Quite apart from delivering a delicious kick of voyeurism, the living room photos show ‘typologies’ at their best and most interesting. Individually they are just shots of empty rooms; but the repetition allows us to see both what is common (sofas, religious icons; depressingly, big screen TVs more often than not) and what is individualistic (the grand piano, or the massive record collection.) The same is true of the German portrait photos – the pictures are usually posed and lit the same way, and yet each person retains their own character. The attempt to impose a uniformity on the subjects ultimately only succeeds in showing how each person, and each picture, is indelibly unique and different in a myriad number of ways.
One artist, Thomas Ruff, has two works on display that he intends should prove his thesis that photography can only ever depict the surface of its subject and never any underlying ‘truth’, contrary to the sort of pretentious guff artists have spouted over the centuries. His photographs of two blank-faced friends have all the personality of passport photos, albeit blow up to six feet high. And yet as you look at the photos, the observer can’t help but start to fill the information vacuum with thoughts and guesses about the personalities of the subjects anyway, whether accurate or wild inventions driven by their own internal preconceptions. In other words, all this artist has demonstrated is a universal truth that artists have known for centuries: that a piece of art can only ever display the result of a complex function comprised of what the subject chooses to reveal, with what the artist chooses to depict, ultimately filtered by the viewer’s own perception. Reality is rarely as ‘real’, as fixed, or as knowable as we like to think, but is instead as varied and as disparate as the number of subjects, artists and onlookers as there are in the world.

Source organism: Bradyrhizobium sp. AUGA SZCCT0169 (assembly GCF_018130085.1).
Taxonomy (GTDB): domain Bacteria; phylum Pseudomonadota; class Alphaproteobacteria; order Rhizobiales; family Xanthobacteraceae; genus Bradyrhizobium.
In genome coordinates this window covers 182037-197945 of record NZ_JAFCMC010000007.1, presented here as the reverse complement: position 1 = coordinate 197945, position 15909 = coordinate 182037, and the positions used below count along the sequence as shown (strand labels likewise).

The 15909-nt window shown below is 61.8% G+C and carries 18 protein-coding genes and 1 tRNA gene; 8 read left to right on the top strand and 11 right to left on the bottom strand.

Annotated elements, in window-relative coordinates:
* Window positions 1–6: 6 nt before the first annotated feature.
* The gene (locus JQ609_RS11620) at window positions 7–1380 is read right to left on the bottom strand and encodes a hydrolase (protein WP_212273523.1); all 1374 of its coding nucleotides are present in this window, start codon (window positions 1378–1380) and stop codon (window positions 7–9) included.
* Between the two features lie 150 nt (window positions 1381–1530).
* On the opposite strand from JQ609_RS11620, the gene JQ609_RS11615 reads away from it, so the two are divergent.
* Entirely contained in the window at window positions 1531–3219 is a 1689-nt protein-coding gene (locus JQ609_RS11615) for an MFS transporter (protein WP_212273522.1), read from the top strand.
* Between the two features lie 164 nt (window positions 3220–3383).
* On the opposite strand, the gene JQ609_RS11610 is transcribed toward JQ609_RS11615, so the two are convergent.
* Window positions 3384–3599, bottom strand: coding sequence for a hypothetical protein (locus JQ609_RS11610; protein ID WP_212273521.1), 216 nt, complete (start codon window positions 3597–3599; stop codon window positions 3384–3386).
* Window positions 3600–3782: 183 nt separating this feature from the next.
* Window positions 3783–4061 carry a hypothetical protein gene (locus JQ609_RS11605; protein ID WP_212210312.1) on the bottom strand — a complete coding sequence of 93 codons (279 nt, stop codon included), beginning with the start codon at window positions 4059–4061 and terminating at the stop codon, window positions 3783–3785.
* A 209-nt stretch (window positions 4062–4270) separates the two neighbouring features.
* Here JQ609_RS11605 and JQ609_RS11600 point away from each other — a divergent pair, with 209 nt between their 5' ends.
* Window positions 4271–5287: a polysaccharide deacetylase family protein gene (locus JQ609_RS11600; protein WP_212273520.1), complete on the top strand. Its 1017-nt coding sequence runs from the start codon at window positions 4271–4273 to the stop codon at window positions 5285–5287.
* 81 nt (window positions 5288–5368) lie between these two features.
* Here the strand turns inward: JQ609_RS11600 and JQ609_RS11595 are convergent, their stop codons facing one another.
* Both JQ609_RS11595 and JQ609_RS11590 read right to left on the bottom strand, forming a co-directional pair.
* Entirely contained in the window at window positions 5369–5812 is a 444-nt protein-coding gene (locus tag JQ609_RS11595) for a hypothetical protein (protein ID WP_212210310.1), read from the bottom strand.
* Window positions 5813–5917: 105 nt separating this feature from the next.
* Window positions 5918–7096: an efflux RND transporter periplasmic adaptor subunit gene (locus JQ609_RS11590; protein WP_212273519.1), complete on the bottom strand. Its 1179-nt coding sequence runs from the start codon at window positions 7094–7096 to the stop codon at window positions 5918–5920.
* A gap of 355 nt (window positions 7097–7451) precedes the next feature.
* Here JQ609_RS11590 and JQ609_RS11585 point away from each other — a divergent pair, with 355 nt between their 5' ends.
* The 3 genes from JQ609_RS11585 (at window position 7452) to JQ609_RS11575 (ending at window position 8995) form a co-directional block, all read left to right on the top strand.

Thanks to a wonderful Christmas gift of a Tate membership, I’m able to visit exhibitions that would not normally be ‘my sort of thing’ that I would choose to spend money on, and it’s a wonderful liberation to be able to go to a show that one might really hate and not feel bad tempered about it if you do. Hence I went to see the work of Mexican modern installation and photographic artist Gabriel Orozco.
Modernist installation art is something that frankly I tend to find rather pretentious and vacuous, and there are certainly moments that came close in this exhibition. However I found Orozco’s overriding theme of using found objects from the environment around him to be interesting and powerful enough to win me over more times than not with the quality of the idea and the inspiration behind them, although I had problems with the execution of them at times. Apparently he often arrives at a museum where he’s been asked to exhibit his work with no actual art accompanying him, preferring instead to make it there and then form the environment and materials he finds there, to produce a truly localised installation.
Going into the exhibition in any more detail requires more space than is available in this “short view” format, so I’ll hand you over back to my main Let Me Think About That … blog article on Orozco for the lengthy version.